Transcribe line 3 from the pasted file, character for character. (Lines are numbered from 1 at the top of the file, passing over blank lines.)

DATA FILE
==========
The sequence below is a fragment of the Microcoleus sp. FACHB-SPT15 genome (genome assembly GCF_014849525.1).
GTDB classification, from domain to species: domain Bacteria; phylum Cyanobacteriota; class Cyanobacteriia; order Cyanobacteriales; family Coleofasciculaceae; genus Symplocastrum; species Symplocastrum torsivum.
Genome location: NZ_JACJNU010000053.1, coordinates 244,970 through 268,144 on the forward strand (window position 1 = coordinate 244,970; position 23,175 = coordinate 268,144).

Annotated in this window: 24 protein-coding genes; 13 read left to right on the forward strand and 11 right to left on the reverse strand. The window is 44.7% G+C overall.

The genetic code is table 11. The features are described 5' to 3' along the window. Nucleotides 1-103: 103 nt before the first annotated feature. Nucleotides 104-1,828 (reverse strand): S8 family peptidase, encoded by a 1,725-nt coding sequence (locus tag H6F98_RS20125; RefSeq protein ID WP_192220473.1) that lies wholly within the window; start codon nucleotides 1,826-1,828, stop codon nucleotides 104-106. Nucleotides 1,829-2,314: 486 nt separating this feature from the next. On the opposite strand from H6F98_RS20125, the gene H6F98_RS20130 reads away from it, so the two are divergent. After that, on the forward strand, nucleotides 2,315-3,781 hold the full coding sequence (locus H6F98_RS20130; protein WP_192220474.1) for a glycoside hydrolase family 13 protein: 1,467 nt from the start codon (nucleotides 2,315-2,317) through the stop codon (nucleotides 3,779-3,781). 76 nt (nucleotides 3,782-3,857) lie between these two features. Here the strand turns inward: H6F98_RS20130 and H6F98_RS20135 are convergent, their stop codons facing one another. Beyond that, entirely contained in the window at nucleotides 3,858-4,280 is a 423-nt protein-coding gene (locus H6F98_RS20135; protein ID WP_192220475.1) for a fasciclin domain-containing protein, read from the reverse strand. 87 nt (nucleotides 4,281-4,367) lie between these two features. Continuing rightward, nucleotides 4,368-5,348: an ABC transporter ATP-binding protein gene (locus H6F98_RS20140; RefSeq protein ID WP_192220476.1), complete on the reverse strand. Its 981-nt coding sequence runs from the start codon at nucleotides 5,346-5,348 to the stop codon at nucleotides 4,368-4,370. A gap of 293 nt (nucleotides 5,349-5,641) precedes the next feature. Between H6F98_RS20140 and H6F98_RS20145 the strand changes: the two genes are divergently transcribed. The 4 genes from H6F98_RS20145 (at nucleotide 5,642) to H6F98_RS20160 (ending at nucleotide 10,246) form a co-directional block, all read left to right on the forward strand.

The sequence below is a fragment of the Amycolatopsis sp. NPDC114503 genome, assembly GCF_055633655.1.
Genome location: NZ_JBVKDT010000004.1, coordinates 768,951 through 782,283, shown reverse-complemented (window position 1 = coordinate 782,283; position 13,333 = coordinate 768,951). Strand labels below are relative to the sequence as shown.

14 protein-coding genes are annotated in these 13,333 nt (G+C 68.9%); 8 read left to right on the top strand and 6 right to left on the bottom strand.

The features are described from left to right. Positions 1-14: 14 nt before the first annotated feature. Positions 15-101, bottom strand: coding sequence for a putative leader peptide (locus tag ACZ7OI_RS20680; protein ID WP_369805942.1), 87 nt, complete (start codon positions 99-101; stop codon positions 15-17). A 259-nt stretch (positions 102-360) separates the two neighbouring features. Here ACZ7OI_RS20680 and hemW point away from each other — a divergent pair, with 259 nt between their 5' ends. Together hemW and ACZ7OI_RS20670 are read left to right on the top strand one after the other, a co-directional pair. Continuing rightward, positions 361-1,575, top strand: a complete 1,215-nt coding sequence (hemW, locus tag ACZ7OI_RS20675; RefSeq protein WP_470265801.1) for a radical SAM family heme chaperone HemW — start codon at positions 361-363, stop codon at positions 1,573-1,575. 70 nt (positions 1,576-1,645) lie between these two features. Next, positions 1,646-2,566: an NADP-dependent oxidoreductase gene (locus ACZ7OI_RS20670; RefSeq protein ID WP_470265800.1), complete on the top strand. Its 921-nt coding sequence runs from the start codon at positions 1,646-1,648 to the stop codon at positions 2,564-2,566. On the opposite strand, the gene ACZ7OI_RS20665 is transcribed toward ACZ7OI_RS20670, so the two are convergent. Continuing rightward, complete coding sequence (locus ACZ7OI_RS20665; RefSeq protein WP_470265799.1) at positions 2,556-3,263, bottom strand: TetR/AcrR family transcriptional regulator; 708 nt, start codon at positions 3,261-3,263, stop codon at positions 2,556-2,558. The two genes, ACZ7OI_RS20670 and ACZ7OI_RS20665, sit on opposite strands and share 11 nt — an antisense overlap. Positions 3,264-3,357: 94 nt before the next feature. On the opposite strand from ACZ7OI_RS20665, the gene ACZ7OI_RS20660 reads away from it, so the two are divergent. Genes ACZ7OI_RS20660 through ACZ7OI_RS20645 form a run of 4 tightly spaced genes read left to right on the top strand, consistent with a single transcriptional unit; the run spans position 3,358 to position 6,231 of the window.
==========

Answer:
Genome location: NZ_JACJNU010000053.1, coordinates 244,970 through 268,144 on the forward strand (window position 1 = coordinate 244,970; position 23,175 = coordinate 268,144).